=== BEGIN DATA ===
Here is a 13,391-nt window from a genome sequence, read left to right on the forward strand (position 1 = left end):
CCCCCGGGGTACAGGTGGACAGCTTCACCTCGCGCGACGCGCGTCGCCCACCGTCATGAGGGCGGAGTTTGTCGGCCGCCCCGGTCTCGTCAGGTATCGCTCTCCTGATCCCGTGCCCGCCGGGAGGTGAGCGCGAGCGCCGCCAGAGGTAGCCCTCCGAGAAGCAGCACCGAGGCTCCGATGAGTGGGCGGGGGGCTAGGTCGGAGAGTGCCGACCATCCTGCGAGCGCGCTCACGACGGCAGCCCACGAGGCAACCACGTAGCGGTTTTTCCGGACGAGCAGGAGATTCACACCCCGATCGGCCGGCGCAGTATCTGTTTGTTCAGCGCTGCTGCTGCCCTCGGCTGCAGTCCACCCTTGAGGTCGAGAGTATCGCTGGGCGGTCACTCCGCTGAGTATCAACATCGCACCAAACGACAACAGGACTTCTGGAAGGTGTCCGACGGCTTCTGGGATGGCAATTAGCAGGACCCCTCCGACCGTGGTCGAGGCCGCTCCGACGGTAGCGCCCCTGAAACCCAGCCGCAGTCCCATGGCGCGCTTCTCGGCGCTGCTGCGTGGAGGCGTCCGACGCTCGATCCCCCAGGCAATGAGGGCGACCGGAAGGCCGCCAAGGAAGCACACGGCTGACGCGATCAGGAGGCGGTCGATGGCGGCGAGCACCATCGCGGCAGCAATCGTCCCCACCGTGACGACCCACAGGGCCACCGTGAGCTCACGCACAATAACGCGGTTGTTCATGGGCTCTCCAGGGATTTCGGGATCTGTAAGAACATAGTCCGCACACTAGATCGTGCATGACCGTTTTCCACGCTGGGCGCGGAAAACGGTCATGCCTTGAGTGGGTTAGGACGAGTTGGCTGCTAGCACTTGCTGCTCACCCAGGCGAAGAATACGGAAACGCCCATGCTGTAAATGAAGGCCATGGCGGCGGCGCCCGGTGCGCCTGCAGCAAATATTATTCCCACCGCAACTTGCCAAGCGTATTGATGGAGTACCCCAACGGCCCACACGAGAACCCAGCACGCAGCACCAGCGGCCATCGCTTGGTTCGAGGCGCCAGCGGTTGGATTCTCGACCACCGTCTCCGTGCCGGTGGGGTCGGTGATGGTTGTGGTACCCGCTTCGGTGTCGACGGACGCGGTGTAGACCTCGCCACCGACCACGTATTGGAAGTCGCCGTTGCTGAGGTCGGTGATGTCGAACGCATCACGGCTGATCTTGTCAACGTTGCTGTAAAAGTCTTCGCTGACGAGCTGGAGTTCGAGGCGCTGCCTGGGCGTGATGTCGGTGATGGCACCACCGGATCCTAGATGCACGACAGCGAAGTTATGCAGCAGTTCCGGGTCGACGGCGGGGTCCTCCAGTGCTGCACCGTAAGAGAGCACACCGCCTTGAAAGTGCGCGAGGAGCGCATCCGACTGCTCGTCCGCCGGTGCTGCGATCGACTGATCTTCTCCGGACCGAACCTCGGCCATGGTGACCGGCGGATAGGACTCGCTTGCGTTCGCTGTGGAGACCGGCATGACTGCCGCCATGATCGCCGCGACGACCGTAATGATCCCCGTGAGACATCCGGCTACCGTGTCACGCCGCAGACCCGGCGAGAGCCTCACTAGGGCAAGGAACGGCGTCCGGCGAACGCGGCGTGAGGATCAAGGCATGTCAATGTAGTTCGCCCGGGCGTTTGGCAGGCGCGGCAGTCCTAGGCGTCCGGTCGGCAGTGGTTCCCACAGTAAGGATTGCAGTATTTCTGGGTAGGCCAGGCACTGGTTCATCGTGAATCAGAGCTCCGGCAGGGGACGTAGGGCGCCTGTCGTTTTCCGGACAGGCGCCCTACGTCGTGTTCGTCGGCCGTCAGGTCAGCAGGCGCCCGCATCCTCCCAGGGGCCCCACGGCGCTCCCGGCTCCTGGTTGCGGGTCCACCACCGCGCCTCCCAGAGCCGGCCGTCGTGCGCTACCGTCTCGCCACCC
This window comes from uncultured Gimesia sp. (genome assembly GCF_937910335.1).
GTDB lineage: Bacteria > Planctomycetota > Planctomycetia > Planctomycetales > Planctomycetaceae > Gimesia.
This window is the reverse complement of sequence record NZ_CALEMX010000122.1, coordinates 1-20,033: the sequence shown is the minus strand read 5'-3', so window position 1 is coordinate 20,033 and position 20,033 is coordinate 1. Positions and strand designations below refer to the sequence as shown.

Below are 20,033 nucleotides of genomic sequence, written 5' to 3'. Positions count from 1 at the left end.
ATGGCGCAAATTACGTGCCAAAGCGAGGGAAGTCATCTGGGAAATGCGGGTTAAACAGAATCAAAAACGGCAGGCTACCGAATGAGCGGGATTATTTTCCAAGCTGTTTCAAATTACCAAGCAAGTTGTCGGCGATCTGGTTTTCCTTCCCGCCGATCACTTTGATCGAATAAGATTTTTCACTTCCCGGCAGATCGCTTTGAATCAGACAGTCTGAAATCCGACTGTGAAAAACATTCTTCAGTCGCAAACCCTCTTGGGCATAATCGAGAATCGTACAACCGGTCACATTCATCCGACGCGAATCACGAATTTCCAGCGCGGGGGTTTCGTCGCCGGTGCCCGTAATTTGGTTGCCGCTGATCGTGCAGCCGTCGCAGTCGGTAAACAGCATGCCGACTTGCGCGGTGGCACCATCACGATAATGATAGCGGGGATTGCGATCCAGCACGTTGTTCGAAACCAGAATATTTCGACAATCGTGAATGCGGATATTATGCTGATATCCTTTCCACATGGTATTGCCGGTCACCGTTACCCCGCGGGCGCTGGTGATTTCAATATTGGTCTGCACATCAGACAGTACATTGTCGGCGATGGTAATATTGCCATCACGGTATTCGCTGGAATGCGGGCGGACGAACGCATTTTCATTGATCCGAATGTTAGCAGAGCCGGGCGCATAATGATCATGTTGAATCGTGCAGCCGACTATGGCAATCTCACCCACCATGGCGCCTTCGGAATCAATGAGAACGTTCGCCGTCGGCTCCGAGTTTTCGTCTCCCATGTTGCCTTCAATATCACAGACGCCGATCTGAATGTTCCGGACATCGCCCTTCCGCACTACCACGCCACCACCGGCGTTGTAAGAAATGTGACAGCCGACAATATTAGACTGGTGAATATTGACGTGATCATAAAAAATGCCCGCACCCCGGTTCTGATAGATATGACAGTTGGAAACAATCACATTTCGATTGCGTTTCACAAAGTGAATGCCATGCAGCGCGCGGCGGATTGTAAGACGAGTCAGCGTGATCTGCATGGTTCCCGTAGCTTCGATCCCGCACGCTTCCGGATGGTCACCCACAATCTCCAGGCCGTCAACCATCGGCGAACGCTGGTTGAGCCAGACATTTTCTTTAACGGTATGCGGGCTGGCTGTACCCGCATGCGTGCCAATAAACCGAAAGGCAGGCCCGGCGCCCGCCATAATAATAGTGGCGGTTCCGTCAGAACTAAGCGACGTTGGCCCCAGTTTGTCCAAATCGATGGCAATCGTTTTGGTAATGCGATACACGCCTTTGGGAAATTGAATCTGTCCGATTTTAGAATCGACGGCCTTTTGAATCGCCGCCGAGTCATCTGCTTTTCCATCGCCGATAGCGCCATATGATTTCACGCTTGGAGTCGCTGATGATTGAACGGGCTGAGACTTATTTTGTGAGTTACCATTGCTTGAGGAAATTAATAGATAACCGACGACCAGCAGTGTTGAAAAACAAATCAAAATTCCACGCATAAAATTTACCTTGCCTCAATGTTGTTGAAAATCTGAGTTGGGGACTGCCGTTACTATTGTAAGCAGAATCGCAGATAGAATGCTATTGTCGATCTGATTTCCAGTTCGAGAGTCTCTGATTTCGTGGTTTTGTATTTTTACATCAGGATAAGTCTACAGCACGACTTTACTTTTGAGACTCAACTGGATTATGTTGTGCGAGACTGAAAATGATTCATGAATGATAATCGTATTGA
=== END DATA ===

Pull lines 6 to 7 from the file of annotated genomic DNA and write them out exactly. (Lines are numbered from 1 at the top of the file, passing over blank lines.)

Below are 20,033 nucleotides of genomic sequence, written 5' to 3'. Positions count from 1 at the left end.
ATGGCGCAAATTACGTGCCAAAGCGAGGGAAGTCATCTGGGAAATGCGGGTTAAACAGAATCAAAAACGGCAGGCTACCGAATGAGCGGGATTATTTTCCAAGCTGTTTCAAATTACCAAGCAAGTTGTCGGCGATCTGGTTTTCCTTCCCGCCGATCACTTTGATCGAATAAGATTTTTCACTTCCCGGCAGATCGCTTTGAATCAGACAGTCTGAAATCCGACTGTGAAAAACATTCTTCAGTCGCAAACCCTCTTGGGCATAATCGAGAATCGTACAACCGGTCACATTCATCCGACGCGAATCACGAATTTCCAGCGCGGGGGTTTCGTCGCCGGTGCCCGTAATTTGGTTGCCGCTGATCGTGCAGCCGTCGCAGTCGGTAAACAGCATGCCGACTTGCGCGGTGGCACCATCACGATAATGATAGCGGGGATTGCGATCCAGCACGTTGTTCGAAACCAGAATATTTCGACAATCGTGAATGCGGATATTATGCTGATATCCTTTCCACATGGTATTGCCGGTCACCGTTACCCCGCGGGCGCTGGTGATTTCAATATTGGTCTGCACATCAGACAGTACATTGTCGGCGATGGTAATATTGCCATCACGGTATTCGCTGGAATGCGGGCGGACGAACGCATTTTCATTGATCCGAATGTTAGCAGAGCCGGGCGCATAATGATCATGTTGAATCGTGCAGCCGACTATGGCAATCTCACCCACCATGGCGCCTTCGGAATCAATGAGAACGTTCGCCGTCGGCTCCGAGTTTTCGTCTCCCATGTTGCCTTCAATATCACAGACGCCGATCTGAATGTTCCGGACATCGCCCTTCCGCACTACCACGCCACCACCGGCGTTGTAAGAAATGTGACAGCCGACAATATTAGACTGGTGAATATTGACGTGATCATAAAAAATGCCCGCACCCCGGTTCTGATAGATATGACAGTTGGAAACAATCACATTTCGATTGCGTTTCACAAAGTGAATGCCATGCAGCGCGCGGCGGATTGTAAGACGAGTCAGCGTGATCTGCATGGTTCCCGTAGCTTCGATCCCGCACGCTTCCGGATGGTCACCCACAATCTCCAGGCCGTCAACCATCGGCGAACGCTGGTTGAGCCAGACATTTTCTTTAACGGTATGCGGGCTGGCTGTACCCGCATGCGTGCCAATAAACCGAAAGGCAGGCCCGGCGCCCGCCATAATAATAGTGGCGGTTCCGTCAGAACTAAGCGACGTTGGCCCCAGTTTGTCCAAATCGATGGCAATCGTTTTGGTAATGCGATACACGCCTTTGGGAAATTGAATCTGTCCGATTTTAGAATCGACGGCCTTTTGAATCGCCGCCGAGTCATCTGCTTTTCCATCGCCGATAGCGCCATATGATTTCACGCTTGGAGTCGCTGATGATTGAACGGGCTGAGACTTATTTTGTGAGTTACCATTGCTTGAGGAAATTAATAGATAACCGACGACCAGCAGTGTTGAAAAACAAATCAAAATTCCACGCATAAAATTTACCTTGCCTCAATGTTGTTGAAAATCTGAGTTGGGGACTGCCGTTACTATTGTAAGCAGAATCGCAGATAGAATGCTATTGTCGATCTGATTTCCAGTTCGAGAGTCTCTGATTTCGTGGTTTTGTATTTTTACATCAGGATAAGTCTACAGCACGACTTTACTTTTGAGACTCAACTGGATTATGTTGTGCGAGACTGAAAATGATTCATGAATGATAATCGTATTGA